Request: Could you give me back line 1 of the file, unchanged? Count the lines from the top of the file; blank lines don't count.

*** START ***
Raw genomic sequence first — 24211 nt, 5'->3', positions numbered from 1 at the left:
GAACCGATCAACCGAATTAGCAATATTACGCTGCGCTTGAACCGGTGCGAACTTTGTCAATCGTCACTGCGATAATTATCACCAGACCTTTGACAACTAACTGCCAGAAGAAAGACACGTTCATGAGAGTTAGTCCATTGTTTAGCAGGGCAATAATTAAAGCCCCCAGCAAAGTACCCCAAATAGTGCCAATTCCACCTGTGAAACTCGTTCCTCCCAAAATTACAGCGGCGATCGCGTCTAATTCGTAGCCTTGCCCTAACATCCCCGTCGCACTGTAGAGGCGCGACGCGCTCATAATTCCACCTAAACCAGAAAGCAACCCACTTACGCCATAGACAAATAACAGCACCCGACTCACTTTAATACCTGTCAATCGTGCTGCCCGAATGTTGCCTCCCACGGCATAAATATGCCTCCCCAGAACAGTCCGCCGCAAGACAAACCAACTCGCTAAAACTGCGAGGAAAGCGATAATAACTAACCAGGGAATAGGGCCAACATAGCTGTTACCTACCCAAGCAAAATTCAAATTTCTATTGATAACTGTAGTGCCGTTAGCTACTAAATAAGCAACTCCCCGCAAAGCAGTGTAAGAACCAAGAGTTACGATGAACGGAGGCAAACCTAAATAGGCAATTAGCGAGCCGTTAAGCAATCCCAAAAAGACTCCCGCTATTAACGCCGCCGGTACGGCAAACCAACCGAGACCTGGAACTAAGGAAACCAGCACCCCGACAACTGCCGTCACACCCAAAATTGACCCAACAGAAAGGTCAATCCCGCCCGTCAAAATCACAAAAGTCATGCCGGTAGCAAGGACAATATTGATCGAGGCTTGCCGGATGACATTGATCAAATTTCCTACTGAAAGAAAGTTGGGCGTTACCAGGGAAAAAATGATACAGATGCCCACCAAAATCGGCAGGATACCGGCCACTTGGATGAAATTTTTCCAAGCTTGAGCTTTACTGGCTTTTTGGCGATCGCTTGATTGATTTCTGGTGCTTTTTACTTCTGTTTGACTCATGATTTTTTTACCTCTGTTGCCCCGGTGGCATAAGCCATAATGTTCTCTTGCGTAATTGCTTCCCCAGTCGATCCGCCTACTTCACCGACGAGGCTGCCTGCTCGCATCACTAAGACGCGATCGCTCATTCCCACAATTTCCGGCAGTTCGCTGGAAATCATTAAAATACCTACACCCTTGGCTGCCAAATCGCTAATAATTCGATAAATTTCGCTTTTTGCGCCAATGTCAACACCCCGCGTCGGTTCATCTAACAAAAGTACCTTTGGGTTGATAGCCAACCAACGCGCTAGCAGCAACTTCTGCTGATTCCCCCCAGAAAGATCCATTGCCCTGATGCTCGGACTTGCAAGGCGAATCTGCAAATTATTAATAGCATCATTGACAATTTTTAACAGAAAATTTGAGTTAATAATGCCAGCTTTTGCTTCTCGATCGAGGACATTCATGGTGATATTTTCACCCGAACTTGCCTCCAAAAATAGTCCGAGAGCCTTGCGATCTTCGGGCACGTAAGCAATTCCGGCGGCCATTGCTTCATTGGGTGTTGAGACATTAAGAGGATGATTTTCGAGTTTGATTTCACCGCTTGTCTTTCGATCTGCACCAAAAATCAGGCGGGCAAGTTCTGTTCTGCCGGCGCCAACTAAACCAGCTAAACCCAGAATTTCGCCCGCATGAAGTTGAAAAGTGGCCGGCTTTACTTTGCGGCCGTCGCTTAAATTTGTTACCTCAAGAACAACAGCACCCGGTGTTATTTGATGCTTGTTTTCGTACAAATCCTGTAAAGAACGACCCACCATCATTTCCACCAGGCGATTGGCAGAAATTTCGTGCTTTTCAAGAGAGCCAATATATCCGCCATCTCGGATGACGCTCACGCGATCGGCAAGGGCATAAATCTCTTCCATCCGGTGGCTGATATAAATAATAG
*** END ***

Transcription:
Raw genomic sequence first — 24211 nt, 5'->3', positions numbered from 1 at the left: